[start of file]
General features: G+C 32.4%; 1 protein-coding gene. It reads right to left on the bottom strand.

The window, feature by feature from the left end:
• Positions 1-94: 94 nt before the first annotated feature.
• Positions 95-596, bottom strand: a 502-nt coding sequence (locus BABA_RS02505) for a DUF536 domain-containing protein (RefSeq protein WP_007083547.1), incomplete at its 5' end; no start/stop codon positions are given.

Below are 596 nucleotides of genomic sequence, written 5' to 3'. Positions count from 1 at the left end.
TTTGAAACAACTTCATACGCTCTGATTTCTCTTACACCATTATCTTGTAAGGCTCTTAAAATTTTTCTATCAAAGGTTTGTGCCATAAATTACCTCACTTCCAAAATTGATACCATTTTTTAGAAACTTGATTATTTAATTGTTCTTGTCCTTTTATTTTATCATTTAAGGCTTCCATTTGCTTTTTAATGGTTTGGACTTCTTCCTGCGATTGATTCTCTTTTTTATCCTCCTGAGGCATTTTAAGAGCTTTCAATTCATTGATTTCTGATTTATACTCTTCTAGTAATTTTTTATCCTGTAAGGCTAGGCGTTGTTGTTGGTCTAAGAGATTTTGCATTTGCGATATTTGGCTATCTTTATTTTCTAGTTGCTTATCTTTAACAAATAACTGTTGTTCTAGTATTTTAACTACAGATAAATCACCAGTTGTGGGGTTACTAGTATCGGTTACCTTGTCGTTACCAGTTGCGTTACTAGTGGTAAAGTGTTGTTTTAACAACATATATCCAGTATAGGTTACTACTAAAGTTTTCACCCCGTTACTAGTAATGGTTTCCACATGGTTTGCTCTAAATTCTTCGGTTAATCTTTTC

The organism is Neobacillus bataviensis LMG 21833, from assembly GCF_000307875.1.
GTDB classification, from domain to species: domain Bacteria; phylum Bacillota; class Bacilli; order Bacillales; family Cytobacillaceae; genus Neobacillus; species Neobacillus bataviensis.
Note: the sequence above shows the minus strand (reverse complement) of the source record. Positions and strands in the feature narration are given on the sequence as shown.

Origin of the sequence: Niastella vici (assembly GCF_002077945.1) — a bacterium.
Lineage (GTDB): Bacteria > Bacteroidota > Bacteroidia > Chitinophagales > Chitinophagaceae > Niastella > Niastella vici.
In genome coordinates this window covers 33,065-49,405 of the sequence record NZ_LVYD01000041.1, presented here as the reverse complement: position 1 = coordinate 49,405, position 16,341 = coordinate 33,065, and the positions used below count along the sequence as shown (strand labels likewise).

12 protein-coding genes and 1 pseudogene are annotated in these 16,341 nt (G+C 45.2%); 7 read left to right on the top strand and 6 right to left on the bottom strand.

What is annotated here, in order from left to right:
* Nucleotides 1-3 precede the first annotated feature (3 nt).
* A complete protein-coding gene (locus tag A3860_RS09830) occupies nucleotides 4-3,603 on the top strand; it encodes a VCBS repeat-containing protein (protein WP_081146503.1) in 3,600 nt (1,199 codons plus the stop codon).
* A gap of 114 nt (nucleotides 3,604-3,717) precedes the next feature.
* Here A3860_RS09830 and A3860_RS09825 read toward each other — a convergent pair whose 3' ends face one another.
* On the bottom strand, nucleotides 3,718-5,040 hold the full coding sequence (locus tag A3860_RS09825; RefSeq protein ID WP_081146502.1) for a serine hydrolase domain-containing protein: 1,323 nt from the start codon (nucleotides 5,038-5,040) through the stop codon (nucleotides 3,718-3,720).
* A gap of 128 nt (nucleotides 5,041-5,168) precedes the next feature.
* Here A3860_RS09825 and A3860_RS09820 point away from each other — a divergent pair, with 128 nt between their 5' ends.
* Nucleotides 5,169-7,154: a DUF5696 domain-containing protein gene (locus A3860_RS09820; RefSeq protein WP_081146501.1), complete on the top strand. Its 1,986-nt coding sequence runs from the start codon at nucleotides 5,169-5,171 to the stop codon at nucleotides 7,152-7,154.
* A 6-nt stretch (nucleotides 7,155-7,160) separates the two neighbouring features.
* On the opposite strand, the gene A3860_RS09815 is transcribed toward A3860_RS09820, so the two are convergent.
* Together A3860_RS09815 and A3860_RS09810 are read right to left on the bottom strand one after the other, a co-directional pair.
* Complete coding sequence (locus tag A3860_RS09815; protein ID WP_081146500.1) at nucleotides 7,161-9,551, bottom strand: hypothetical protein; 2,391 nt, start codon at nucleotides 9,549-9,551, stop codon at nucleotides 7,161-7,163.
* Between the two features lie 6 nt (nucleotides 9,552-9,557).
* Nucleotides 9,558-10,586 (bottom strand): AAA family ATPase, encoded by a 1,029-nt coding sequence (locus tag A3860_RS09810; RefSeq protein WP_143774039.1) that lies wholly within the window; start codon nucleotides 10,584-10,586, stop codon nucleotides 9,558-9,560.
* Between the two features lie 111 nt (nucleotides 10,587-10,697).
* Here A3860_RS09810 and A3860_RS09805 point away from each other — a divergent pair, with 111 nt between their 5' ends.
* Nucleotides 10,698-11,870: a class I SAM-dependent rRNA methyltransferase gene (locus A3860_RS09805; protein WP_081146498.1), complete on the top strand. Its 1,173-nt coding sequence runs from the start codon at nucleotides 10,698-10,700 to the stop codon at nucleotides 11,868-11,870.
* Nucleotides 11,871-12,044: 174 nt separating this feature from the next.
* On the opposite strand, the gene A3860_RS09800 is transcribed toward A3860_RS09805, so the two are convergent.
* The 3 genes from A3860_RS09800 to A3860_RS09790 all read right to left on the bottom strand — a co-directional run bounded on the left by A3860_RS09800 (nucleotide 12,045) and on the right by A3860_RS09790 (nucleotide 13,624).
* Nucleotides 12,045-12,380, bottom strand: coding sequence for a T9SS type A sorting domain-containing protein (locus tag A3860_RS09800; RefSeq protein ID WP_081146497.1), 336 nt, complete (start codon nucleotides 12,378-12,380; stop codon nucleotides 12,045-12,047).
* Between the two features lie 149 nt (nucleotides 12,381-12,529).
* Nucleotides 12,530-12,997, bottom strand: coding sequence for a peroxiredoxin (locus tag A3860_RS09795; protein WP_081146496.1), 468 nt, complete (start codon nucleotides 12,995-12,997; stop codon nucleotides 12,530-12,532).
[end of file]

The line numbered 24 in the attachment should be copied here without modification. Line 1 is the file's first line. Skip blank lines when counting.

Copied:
* On the opposite strand, the gene A3860_RS09815 is transcribed toward A3860_RS09820, so the two are convergent.